A History of Innovation

A History of Innovation

In 1996, the birth of Dolly the Sheep, the first animal ever to be cloned from an adult animal cell, put The Roslin Institute in the world’s spotlight. Whilst a significant innovation, it is easy to forget that this was only one step in what is a long history of cutting edge in animal science innovation at the Institute and Edinburgh University, and the history of delivery and impact has continued on since Dolly was born. This depth and history of research excellence underpins the activity of Roslin Technologies. Edinburgh has a very long history of being at the cutting edge of innovation in animal health genetics and genomics. The Royal Dick Veterinary School is one of the oldest Veterinary Schools in the World, having been founded in 1823, and has established a strong global reputation for excellence. Edinburgh has also secured a global reputation as a centre of excellence for research in animal genetics and breeding. In the early 1900s, scientists at Edinburgh carried out breeding studies involved zebras and horses to understand how physical characteristics, such as coat markings and colour, could be passed from one generation to the next. In 1919 the University formally established the Institute of Animal Genetics (IAG), which provided a platform to develop a global reputation for research excellence in theoretical and experimental animal genetics and genomics.

Pioneering research on genetic mutations to study how genes work had in fact been carried out in Edinburgh since the 1930’s, long before the Roslin Institute was formally established in 1993. Nearly 100 years after the IAG was first established, the University of Edinburgh’s Easter Bush Campus has the largest concentration of animal science related expertise in Europe.  Many of the leading researchers in animal breeding and genetics will have also at least some link to Edinburgh, and a large proportion of the global population have heard of Dolly the sheep! But it didn’t end there, below is a list of some of the more recent key milestones and innovations that researchers at The Roslin Institute and the University of Edinburgh Veterinary School have either led or played an import part in delivering:

1994 – Production of the first transgenic chickens using DNA microinjection

1995 – Production of two sheep following nuclear transfer of differentiated stem cells

1996 – Production of the first mammal cloned from adult cells using somatic cell nuclear transfer (Dolly the Sheep)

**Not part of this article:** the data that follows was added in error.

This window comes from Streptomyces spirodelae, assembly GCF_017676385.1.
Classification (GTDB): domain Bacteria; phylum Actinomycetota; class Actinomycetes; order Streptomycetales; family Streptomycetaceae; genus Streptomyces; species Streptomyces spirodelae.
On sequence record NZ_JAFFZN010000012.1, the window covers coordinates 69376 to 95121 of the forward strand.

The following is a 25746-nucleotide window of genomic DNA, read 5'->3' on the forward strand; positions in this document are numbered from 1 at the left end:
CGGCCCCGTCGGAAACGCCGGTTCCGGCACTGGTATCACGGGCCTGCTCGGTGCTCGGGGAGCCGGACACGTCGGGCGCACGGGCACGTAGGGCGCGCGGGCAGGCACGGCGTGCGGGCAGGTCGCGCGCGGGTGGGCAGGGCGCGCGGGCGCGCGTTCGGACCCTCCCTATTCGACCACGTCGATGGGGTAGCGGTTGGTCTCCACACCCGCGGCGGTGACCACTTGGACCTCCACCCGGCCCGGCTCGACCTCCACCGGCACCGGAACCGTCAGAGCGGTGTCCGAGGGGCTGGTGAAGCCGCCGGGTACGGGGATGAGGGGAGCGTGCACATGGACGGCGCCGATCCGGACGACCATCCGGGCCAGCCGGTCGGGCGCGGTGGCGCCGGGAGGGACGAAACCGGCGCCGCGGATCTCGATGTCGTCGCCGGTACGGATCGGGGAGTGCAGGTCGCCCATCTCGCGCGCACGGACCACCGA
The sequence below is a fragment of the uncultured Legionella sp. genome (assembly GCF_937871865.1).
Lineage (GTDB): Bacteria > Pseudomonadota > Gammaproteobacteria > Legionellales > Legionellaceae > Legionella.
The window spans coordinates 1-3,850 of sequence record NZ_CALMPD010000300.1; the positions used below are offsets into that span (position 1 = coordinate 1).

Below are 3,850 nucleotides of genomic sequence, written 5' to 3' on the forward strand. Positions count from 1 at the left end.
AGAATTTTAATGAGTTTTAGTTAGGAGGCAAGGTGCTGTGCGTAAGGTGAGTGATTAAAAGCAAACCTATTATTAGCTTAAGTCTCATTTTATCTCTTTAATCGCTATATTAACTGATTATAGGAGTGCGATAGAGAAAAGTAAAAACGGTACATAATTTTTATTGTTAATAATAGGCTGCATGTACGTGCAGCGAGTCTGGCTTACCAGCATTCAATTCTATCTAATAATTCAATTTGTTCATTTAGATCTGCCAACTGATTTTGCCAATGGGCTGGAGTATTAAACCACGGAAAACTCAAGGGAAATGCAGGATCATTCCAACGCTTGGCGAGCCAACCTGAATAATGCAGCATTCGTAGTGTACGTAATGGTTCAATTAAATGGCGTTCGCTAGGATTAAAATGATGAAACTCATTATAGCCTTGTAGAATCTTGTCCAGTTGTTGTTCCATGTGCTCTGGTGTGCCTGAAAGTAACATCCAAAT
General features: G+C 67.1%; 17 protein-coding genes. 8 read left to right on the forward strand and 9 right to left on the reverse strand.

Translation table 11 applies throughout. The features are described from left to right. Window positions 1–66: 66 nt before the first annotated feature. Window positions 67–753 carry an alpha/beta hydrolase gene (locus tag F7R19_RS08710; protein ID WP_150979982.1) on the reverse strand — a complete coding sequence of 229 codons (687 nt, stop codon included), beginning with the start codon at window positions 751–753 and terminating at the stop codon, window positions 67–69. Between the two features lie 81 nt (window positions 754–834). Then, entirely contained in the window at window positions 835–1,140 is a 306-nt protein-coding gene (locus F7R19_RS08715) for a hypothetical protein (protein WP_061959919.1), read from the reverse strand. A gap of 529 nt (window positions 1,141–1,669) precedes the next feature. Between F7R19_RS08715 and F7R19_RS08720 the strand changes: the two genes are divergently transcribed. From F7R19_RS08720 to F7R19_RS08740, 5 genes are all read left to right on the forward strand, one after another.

1997 – Production of human blood clotting factor IX in the milk of transgenic sheep

2004 – Publication of the chicken reference genome

2004 – Development of an efficient method for making genetically modified chickens using gene transfer vectors originally developed for human gene therapy.

2005 – Production of a functional ‘humanised’ proteins in the eggs of transgenic hens.

2008 – Identification of genomic markers for salmon with high resistance to infectious pancreatic necrosis (IPN) disease and successful use of them in breeding programmes

2011 –Production of transgenic chickens that do not transmit bird flu

2012 – Publication of the  pig reference genome

2012 – Development of a method for cryo-preserving chicken primordial germ cells

2013 – Production of live pigs from genome-edited zygotes (with edits targeted to improve resistance to African Swine Fever)

2013 – Development of a high density (600k) SNP chip for chicken

2013 – Development of a transgenic large animal model (pig) of cone dystrophy

2013 – Production of live gene-edited pigs, cattle and lambs

2014 –Publication of the sheep reference genome

2014 – Development of a high density SNP chip for salmon

2014 – Development of genomic predictors of Tuberculosis resistance in dairy cattle

2017 – Production of sterile male pigs through genome editing that can be used as surrogates capable of producing sperm from elite sires

2017 – Production of egg-free surrogate chickens that can lay eggs from rare breeds

2017 – Production of gene-edited pigs that show signs of resistance to Porcine Reproductive and Respiratory Syndrome (PRRS)

More information on the history of animal science at Edinburgh can also be found at: